How You Like Me Now?

Aging sucks. My opinion. But it need not limit you in continuing to achieve growth, goals, and success. In fact, the experience that you've built over time is the ace card you now hold that no one can take away from you. And you can play it at exactly the right time to take down your stiffest competition.

I've been an avid tennis player and fan since age 9. I've watched and emulated many of the greats from that time like Jimmy Connors, John McEnroe, Martina Navratilova and Chris Evert. Martina Navratilova played competitively until she was just shy of 50 years old when she won the US Open mixed doubles title with Bob Bryan who was 29 years old at the time. He provided much of the firepower, but she provided the savvy and a level of shot-making that only someone with decades of experience and intuition could pull off. And, together, they won.

I counsel many veteran Assistants now and I'm constantly hearing, "I'm too old," "They're going to think I'm too slow and stuck in my ways," "I can't compete with the hot, young things at these interviews," etc. Sure, I believe ageism exists. But why would you choose to let it exist in your own mind? It's an external influence that should never enter your psyche and to which you should never give any credence or validation by internalizing it. It's pure poison. Plain as that.

I just turned 48 a couple of days ago and I'm still shaking my head. I don't look 48. I don't feel 48. I'm not even sure what 48 should look or feel like in all honesty. When I look in the mirror every morning I still see the same wide-eyed, wanderlust-y, excited to be alive, potty mouthed, running at light speed, 27-year-old guy that I've always been since I turned 27. And I choose to live in that fantasy world because it keeps me interested and questioning life and my own conclusions on a daily basis. I see my peers and even Execs who are my age or slightly younger and I'm taken aback by how "old" they've become. They've let their bodies go. They're negative and uninspired. They cling to ideals that have long expired. And they cock block newbies mercilessly who are simply trying to innovate and be relevant within a constantly changing business climate. And it saddens me. Angers me, actually.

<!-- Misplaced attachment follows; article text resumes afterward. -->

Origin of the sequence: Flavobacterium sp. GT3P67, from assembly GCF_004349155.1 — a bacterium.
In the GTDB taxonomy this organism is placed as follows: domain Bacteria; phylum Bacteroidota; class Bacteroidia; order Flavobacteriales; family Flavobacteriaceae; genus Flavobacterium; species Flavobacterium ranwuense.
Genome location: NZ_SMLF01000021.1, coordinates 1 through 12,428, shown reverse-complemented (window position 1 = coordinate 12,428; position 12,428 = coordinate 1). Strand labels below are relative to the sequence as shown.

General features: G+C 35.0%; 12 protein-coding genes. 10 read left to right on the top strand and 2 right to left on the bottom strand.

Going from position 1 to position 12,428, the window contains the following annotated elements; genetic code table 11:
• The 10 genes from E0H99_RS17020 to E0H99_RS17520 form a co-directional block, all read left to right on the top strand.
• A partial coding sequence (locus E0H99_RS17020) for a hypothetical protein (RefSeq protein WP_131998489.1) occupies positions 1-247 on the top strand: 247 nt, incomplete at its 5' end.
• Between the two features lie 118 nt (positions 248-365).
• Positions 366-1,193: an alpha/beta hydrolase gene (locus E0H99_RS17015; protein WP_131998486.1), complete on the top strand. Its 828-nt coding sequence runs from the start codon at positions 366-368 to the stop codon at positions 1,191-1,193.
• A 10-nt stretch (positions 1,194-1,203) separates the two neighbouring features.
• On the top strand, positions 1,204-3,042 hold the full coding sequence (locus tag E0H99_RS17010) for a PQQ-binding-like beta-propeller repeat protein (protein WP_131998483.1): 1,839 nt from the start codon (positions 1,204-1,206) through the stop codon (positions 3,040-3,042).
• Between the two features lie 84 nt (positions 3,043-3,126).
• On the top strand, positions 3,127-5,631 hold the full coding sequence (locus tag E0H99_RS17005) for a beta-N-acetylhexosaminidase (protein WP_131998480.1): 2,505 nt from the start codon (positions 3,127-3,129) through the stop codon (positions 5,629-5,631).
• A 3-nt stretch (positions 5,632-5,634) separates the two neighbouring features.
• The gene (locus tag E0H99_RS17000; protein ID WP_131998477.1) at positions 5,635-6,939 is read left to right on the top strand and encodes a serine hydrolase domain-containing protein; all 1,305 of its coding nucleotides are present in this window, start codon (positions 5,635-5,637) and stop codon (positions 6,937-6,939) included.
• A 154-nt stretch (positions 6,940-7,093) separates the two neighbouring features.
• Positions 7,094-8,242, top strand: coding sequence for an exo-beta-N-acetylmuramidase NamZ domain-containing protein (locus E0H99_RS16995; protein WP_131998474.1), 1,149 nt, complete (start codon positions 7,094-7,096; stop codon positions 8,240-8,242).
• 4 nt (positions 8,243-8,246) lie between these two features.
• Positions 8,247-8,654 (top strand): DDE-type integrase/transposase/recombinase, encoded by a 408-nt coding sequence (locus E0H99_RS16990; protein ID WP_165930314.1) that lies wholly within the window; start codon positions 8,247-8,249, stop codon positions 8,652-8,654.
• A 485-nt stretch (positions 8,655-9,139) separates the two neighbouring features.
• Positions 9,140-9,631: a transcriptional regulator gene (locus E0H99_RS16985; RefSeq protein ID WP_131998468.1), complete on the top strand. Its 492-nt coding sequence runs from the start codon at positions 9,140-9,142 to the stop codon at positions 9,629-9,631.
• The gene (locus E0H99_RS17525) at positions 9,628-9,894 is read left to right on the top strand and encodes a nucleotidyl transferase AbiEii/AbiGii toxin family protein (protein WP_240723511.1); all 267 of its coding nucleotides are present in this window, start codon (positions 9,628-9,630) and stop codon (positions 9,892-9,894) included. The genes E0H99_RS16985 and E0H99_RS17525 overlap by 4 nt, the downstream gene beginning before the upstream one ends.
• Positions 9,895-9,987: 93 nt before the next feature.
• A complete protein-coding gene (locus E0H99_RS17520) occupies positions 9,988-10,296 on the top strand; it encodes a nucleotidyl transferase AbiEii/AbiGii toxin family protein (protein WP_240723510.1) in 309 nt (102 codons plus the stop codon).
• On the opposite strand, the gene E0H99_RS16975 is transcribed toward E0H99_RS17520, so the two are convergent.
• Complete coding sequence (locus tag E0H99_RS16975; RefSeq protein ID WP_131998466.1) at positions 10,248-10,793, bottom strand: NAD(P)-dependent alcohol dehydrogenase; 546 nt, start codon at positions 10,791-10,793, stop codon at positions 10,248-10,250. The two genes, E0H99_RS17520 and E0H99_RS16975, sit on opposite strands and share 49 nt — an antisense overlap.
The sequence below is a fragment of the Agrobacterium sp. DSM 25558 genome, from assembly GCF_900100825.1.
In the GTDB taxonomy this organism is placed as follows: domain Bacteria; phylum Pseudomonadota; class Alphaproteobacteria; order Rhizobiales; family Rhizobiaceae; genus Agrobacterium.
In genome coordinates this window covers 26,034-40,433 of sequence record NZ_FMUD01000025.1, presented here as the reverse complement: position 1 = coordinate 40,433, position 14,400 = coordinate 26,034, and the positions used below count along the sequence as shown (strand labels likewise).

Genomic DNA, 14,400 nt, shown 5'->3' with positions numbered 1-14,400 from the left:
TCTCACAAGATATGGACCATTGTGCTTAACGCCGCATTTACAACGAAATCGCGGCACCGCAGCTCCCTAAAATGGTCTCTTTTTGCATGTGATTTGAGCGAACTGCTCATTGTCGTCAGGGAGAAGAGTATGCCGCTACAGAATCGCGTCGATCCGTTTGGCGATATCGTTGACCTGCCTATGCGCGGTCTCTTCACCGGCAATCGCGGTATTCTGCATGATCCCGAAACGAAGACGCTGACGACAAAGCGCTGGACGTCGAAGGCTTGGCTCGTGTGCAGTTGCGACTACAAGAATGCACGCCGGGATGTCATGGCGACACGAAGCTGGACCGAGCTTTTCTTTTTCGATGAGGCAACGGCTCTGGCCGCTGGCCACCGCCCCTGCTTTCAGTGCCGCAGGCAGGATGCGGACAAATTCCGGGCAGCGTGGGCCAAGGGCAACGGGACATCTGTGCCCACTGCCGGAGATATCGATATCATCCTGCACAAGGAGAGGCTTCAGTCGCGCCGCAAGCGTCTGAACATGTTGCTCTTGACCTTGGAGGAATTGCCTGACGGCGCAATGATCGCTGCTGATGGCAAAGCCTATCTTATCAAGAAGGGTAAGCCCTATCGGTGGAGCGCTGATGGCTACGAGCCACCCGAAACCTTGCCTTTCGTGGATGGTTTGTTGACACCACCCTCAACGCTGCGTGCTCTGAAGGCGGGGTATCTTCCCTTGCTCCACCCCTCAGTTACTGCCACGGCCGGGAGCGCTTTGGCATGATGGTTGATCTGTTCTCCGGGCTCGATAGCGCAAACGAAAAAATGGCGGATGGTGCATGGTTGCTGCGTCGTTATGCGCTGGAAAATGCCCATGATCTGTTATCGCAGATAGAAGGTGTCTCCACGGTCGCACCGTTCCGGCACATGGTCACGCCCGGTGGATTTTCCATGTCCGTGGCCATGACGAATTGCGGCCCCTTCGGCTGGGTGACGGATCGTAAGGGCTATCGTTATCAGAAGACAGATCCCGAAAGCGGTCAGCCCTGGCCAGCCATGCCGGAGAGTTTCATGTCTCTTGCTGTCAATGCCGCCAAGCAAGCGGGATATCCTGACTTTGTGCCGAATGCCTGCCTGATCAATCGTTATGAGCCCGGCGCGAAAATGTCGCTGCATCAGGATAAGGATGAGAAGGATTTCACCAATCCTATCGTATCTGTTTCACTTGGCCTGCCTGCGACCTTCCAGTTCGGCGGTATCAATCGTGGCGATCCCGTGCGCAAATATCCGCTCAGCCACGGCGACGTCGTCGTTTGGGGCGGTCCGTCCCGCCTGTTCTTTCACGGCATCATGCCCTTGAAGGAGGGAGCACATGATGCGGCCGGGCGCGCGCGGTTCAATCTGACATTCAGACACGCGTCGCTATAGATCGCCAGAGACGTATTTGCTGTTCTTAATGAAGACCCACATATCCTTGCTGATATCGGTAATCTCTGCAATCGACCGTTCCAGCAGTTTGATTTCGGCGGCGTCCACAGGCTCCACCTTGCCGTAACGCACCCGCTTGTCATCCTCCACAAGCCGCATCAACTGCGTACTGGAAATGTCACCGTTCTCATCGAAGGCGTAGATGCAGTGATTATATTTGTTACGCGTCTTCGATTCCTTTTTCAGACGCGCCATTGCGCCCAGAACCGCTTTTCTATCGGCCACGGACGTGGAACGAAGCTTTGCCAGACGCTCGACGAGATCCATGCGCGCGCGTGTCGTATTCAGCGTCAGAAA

I believe that falling victim to fear-based mentality is a choice. And it's one that can be remedied simply by emulating someone who has overcome the same fears. 

Roger Federer is my spirit animal. He has been so for the past 15 years. He's mastered his sport. He's played at an incredibly high level since he won his first Wimbledon, beating his idol Pete Sampras. Roger just won Wimbledon again yesterday for a record 8th time. More than any other player in history. Roger is about to turn 36 years old. In tennis years that's ancient. Farting dust, shoulda retired 5 years ago, how's your body even capable of a 5 setter, kinda ancient.